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Ann Fam Med. 2015 Sep;13(5):451-5. doi: 10.1370/afm.1840.

Primary care physician insights into a typology of the complex patient in primary care.

Author information

1
University of Colorado, Division of General Internal Medicine, Aurora, Colorado Danielle.loeb@ucdenver.edu.
2
University of Colorado, Division of General Internal Medicine, Aurora, Colorado Institute for Health Research, Kaiser Permanente Colorado, Denver, Colorado.
3
University of Colorado, Division of General Internal Medicine, Aurora, Colorado.
4
Institute for Health Research, Kaiser Permanente Colorado, Denver, Colorado University of Colorado, Department of Family Medicine, Aurora, Colorado.

Abstract

PURPOSE:

Primary care physicians play unique roles caring for complex patients, often acting as the hub for their care and coordinating care among specialists. To inform the clinical application of new models of care for complex patients, we sought to understand how these physicians conceptualize patient complexity and to develop a corresponding typology.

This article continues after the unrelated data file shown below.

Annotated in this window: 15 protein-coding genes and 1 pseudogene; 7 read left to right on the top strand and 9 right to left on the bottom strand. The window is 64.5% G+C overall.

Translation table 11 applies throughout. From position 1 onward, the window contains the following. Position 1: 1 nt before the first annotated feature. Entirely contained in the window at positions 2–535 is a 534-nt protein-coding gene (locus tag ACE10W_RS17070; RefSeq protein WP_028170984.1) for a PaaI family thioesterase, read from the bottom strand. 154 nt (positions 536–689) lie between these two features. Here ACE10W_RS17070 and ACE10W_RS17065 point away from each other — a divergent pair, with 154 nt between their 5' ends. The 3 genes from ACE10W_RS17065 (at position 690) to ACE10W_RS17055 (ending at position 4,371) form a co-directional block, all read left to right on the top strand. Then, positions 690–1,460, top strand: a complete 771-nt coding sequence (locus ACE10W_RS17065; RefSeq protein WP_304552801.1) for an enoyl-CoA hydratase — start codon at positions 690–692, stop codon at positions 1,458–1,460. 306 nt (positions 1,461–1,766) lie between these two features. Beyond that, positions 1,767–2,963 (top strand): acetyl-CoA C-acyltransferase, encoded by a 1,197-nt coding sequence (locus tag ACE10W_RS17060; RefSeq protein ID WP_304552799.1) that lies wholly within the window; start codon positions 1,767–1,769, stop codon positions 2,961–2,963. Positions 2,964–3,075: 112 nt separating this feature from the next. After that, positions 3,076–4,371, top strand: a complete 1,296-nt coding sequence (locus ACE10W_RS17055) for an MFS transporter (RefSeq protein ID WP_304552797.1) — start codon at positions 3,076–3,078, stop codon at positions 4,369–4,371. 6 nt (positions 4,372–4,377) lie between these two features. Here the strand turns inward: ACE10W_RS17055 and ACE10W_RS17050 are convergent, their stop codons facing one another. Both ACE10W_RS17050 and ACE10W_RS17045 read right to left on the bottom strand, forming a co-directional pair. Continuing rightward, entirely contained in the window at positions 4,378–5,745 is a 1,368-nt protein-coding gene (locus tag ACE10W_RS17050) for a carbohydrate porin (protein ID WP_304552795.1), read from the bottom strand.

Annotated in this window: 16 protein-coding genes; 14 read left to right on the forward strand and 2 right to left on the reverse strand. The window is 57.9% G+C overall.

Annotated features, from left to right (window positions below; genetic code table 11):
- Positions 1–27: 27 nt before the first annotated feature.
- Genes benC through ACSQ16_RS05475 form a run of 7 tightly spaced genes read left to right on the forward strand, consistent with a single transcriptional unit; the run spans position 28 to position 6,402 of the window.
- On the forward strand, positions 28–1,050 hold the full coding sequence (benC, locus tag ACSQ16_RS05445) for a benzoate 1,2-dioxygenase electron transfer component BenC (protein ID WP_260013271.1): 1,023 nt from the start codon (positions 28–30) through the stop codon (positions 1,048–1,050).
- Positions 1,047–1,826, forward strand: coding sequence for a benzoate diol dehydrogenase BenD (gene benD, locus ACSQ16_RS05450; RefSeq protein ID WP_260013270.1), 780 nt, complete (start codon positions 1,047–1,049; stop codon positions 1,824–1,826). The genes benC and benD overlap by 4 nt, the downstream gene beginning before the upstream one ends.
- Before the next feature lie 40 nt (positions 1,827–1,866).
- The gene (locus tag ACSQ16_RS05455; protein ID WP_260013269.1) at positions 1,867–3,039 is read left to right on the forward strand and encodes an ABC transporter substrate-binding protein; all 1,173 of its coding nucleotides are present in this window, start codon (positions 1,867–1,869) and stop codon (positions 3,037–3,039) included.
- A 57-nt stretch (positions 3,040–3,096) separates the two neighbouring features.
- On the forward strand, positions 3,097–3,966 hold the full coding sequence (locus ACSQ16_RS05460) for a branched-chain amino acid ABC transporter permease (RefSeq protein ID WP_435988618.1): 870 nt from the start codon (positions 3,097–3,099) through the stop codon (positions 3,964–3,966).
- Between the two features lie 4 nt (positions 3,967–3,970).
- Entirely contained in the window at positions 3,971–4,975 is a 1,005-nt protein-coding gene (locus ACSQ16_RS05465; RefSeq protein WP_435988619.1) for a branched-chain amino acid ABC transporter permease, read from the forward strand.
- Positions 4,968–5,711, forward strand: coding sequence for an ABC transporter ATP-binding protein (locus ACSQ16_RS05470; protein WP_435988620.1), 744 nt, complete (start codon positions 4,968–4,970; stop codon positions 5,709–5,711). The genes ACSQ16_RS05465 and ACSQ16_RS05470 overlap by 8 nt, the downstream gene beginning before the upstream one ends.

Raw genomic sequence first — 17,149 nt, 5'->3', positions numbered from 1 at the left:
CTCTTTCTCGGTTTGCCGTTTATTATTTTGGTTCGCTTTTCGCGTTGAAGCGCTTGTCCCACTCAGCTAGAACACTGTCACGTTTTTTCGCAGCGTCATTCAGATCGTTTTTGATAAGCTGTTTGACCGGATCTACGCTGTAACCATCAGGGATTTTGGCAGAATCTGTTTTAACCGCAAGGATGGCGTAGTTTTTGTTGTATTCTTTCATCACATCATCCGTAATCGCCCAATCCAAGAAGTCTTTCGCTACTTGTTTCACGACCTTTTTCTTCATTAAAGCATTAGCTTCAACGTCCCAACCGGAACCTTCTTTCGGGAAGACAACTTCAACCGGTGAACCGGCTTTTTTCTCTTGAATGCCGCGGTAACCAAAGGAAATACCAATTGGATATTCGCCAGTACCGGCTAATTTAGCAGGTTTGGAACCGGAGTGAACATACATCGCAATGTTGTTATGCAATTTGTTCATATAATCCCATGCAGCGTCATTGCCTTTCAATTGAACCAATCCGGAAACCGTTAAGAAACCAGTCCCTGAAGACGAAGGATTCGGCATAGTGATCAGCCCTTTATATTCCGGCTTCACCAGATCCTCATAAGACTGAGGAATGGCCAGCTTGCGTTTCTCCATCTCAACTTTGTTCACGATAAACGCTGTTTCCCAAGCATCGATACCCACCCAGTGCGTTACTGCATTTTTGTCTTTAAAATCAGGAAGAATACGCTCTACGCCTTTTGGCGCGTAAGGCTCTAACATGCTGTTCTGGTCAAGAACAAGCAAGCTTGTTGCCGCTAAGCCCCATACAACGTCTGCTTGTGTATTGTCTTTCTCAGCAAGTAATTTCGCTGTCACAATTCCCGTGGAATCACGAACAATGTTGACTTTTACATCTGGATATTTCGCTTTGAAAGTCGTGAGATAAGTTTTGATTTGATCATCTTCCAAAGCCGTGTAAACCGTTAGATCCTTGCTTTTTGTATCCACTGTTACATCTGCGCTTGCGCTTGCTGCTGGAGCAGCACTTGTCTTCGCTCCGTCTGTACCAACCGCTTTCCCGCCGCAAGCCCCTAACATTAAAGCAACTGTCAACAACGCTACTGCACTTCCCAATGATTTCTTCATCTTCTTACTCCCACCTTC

METHODS:

We conducted qualitative in-depth interviews with internal medicine primary care physicians from 5 clinics associated with a university hospital and a community health hospital. We used systematic nonprobabilistic sampling to achieve an even distribution of sex, years in practice, and type of practice. The interviews were analyzed using a team-based participatory general inductive approach.

RESULTS:

The 15 physicians in this study endorsed a multidimensional concept of patient complexity. The physicians perceived patients to be complex if they had an exacerbating factor-a medical illness, mental illness, socioeconomic challenge, or behavior or trait (or some combination thereof)-that complicated care for chronic medical illnesses.

CONCLUSION:

This perspective of primary care physicians caring for complex patients can help refine models of complexity to design interventions or models of care that improve outcomes for these patients.

KEYWORDS:

chronic care; comorbidity/multimorbidity; key informant/depth interviewing; mental health; practice-based research; primary care issues; qualitative methods; social factors in health and health care

PMID:
26371266
PMCID:
PMC4569453
DOI:
10.1370/afm.1840
[Indexed for MEDLINE]
Free PMC Article

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